A few utilities have been created to test the applications and monitor the server behavior.
An apache web server is running on both Pi Collectors and any computer, tablet, or smart phone connected to the workstation network or the collection server Wi-Fi network can view the web page with any browser. This browser checks for active processes and displays the results on the home page. The services tested are NTP, the Data Collector Service, the database, and the DHCP service for the Wi-Fi connection.
Database Status Reset
A small Python application (/home/pi/dbreset) will reset the status field in every contact record. The result is the contact upload program will upload all contact records.
Test UDP Client
While a workstation is great test tool for sending sample traffic, a small Python application was written to send sample packets at a high rate of speed. It is configured to send a single sample recordset to a server’s IP address/UDP port repetitively until cancelled (Crtl-C). It uses the WiFi IP address to make is easier for me to use. Haha! It sends 100 records, one record every 1/2 second.
The receive data lines and the resulting print statement are just there for real time debugging, and they can be commented out.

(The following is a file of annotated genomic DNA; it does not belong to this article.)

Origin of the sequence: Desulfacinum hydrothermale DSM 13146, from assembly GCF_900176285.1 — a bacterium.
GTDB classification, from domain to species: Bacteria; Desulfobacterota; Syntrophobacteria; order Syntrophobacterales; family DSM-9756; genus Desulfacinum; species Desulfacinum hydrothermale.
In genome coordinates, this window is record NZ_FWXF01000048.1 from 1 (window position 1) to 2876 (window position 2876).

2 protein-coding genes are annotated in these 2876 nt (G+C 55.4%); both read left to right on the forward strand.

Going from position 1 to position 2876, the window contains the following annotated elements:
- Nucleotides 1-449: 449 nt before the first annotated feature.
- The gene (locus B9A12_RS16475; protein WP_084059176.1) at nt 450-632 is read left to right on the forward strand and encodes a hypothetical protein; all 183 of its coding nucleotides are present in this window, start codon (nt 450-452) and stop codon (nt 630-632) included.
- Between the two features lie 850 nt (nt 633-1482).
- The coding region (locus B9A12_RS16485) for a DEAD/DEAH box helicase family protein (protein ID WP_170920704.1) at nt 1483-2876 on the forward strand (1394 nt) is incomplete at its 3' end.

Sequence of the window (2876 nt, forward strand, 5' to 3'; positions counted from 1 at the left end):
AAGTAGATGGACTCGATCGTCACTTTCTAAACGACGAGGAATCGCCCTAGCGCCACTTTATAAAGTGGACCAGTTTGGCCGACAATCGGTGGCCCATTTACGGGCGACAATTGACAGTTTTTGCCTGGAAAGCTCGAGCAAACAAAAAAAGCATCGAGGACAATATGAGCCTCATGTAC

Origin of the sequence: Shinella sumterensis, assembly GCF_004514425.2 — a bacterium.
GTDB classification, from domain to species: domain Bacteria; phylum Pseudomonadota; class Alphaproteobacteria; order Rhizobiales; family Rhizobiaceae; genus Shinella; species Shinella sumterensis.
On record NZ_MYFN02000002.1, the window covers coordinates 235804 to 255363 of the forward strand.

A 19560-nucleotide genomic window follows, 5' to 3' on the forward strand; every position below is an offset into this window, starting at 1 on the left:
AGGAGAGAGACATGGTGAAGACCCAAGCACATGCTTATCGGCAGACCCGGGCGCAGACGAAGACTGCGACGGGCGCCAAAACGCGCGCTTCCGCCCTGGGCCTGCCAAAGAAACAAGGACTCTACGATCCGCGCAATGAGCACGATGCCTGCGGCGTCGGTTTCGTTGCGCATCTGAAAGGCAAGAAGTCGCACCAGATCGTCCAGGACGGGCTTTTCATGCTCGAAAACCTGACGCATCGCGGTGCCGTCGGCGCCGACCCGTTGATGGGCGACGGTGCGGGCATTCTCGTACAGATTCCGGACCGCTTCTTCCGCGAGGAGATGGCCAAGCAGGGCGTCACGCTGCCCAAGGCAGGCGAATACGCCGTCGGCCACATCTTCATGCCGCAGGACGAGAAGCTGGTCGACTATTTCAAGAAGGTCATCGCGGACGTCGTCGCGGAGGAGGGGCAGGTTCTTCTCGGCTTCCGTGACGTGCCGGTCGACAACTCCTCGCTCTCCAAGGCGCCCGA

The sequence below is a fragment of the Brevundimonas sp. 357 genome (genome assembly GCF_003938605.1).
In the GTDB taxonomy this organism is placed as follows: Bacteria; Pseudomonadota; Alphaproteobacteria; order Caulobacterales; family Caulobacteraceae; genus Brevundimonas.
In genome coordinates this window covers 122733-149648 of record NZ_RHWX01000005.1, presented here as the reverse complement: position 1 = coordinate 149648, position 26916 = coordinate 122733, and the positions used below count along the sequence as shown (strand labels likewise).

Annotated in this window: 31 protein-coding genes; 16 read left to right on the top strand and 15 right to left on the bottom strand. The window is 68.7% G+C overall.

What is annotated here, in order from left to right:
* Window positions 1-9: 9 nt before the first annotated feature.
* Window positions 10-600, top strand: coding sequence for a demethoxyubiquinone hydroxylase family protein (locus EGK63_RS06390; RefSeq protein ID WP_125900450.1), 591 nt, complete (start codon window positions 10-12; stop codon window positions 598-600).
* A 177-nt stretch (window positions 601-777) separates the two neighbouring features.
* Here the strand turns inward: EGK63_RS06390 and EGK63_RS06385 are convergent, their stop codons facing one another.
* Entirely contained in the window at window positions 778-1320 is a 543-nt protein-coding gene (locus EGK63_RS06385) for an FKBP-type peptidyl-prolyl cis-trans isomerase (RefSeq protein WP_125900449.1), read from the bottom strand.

Simple Database Dump
This Python application simply reads all the records in the database and dumps them to the screen. This is useful to see whether records are being collected (status = new) and whether they have been uploaded (status = sent).
#!/usr/bin/python import socket import sys import MySQLdb # Connect to MySQL data base and create handle... db = MySQLdb.connect("localhost","root","raspberry","SQ") cursor = db.cursor() cursor.execute ("SELECT * FROM records") for reading in cursor.fetchall(): print str(reading)+" "+str(reading)+" "+\ str(reading)+" "+str(reading) db.close
This Python application tests that the database application (mysql) is running by making a connection and displaying the version on the console.
#!/usr/bin/python import MySQLdb as mdb import sys try: con = mdb.connect('localhost', 'root', 'raspberry', 'SQ'); cur = con.cursor() cur.execute("SELECT VERSION()") ver = cur.fetchone() print ("Database version : %s " % ver) except mdb.Error, e: print ("Error %d: %s" % (e.args,e.args)) sys.exit(1) finally: if con: con.close()
The data collection program records raw data, errors and notable successes within the application to the /var/log/CQ.log file that is viewable at the server console. The contact upload program records the success of uploads to the CQupload.html file for viewing by a web browser. There are a number of print statements that are not visible when the programs are invoked programmatically, but are visible when run directly. These statements are primarily for debugging the program.
The network interfaces are configured such that the wired network interface is using DHCP, and the Wi-Fi interface uses a static IP address. By default th networking default gateway is based on the DHCP process of the wired network interface (eth0).